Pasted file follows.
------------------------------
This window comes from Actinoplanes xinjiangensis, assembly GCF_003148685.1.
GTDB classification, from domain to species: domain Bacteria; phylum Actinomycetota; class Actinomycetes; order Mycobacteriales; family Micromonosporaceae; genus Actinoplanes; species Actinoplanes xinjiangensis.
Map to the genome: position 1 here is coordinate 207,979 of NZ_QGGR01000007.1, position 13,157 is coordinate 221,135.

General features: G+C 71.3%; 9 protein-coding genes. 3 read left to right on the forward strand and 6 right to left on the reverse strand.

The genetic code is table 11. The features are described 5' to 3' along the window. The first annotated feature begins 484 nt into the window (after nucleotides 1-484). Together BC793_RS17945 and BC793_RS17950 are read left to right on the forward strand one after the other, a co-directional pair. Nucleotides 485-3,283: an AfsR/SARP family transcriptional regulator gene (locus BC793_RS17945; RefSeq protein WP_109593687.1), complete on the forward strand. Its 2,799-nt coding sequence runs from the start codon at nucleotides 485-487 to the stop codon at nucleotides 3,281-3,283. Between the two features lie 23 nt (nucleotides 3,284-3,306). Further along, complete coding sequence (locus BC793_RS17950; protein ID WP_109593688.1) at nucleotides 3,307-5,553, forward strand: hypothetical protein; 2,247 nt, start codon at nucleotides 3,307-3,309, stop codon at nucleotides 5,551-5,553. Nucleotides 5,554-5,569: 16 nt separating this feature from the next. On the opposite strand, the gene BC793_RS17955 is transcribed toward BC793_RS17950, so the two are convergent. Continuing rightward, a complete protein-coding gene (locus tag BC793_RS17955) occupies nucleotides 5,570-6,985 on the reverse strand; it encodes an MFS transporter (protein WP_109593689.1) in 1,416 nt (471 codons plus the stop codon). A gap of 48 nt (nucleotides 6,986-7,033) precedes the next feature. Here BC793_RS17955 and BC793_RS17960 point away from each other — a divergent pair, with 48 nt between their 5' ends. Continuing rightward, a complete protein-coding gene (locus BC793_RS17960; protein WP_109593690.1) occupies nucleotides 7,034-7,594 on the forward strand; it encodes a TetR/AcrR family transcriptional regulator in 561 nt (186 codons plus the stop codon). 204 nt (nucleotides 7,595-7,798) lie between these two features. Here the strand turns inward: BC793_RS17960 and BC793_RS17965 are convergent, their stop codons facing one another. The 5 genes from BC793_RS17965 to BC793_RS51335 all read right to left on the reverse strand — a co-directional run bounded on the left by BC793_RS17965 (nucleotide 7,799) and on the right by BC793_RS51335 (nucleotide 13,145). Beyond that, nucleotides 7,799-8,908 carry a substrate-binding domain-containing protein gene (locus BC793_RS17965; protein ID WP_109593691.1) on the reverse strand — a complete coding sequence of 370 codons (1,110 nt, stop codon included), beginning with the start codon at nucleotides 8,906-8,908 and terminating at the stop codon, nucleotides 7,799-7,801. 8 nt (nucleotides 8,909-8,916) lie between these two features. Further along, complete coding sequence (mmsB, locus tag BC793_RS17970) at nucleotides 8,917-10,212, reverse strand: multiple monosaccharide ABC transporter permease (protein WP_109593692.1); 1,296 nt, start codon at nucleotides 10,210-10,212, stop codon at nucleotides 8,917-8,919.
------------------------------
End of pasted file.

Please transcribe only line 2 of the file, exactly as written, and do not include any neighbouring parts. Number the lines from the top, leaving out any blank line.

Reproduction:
GTDB classification, from domain to species: domain Bacteria; phylum Actinomycetota; class Actinomycetes; order Mycobacteriales; family Micromonosporaceae; genus Actinoplanes; species Actinoplanes xinjiangensis.